The National Institute of Standards and Technology (NIST) has published an important update to its guidance on creating cyber-resilient systems.
The draft of the revised guidance NIST Special Publication 800-160, Volume 2, Revision 1: Developing Cyber-Resilient Systems: A Systems Security Engineering Approach – has been published which consists of updates to show the evolving tactics, techniques, and procedures (TTPs) of cyber threat actors, who are currently performing more dangerous attacks, with the usage of ransomware.
Companies once were able to put their assets on perimeter security and penetration resistance, but now these measures are not as efficient as they used to in preventing attacks. A contemporary approach is currently necessary to build more resilience into IT systems. Measures must be undertaken to restrict an attacker’s ability to cause damage to infrastructure and proceed laterally inside networks.
NIST explained that the document gives recommendations on how to restrict the problems that adversaries can cause by interfering with their lateral motion, escalating their work factor, and lowering their time on target.
Hackers could obtain access to internal systems despite the advanced perimeter defenses set up, as the latest cyberattacks on JBS Foods, Colonial Pipeline, and Kaseya have demonstrated. The preliminary attack vector can be a phishing email, the attack of an unpatched application vulnerability, or possibly a supply chain attack. All these strategies can be employed to circumvent traditional security and get a foothold in the system. It is consequently crucial for security measures to be enforced to restrict the hurt that may be caused, which for a lot of companies will call for enhancements to their identification, response, and recovery abilities.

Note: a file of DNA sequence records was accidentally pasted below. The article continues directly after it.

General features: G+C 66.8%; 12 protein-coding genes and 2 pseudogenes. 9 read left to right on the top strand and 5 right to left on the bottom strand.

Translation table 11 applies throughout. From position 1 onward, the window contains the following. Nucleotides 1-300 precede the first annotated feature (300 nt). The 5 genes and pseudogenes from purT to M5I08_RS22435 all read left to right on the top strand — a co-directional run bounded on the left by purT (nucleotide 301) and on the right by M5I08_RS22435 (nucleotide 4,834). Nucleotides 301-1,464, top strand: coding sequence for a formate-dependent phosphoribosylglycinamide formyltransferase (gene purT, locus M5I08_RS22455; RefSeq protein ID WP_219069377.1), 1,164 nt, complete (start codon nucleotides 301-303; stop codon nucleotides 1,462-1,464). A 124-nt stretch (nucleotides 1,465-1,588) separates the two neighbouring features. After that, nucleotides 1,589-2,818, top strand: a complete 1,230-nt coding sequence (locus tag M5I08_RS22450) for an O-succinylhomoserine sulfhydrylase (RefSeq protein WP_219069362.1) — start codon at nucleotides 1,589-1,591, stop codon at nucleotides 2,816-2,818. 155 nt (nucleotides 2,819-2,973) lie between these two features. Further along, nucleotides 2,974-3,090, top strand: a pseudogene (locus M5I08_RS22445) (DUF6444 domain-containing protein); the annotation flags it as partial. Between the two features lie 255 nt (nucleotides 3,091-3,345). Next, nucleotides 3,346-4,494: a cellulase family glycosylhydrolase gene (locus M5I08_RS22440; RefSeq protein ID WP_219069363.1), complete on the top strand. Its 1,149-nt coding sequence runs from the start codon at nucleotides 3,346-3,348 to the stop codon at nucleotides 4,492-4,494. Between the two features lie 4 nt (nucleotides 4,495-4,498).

The approach currently recommended by NIST is more consistent with zero trusts, where it should be believed that an attacker has actually acquired access to systems and software programs. Companies consequently must develop resiliency into their IT systems to make sure that they are continuing to operate to a satisfactory level to carry on to support mission-critical business functions.
NIST fellow Ron Ross explains that what needs to be achieved is a system that is ‘cyber resilient’ or a system that’s adequately robust where it can go on to operating and supporting critical missions in company functions – although it’s not in the best state or even in rather of a degraded condition.
The guidance updates include three important areas:
- Up-to-date controls that help cyber resiliency, consistent with the suggestions specified in NIST Special Publication SP 800-53, Revision 5 – Security and Privacy Controls for Information Systems and Organizations.
- The development of one threat taxonomy for companies consistent with MITRE’s Adversarial Tactics, Techniques, and Common Knowledge [ATT&CK] platform.
- The inclusion of comprehensive mapping and evaluation of cyber resiliency implementation which help NIST SP 800-53 controls and the MITRE ATT&CK framework strategies, mitigations, and candidate mitigations.
NIST’s cyber resiliency methods were merged with the MITRE ATT&CK framework due to the high degree of usage of the MITRE ATT&CK framework, having the goal of streamlining the approach to creating more resilient programs.
The guidance document was modified by NIST supervisory computer scientist Victoria Pillitteri, NIST Fellow Ron Ross, and Richard Graubart, Rosalie McQuaid, and Deborah Bodeau of MITRE.
NIST is accepting responses regarding the draft edition of the guidance document up to September 20, 2021. The finalized version of the guidance is going to be released before the end of the year.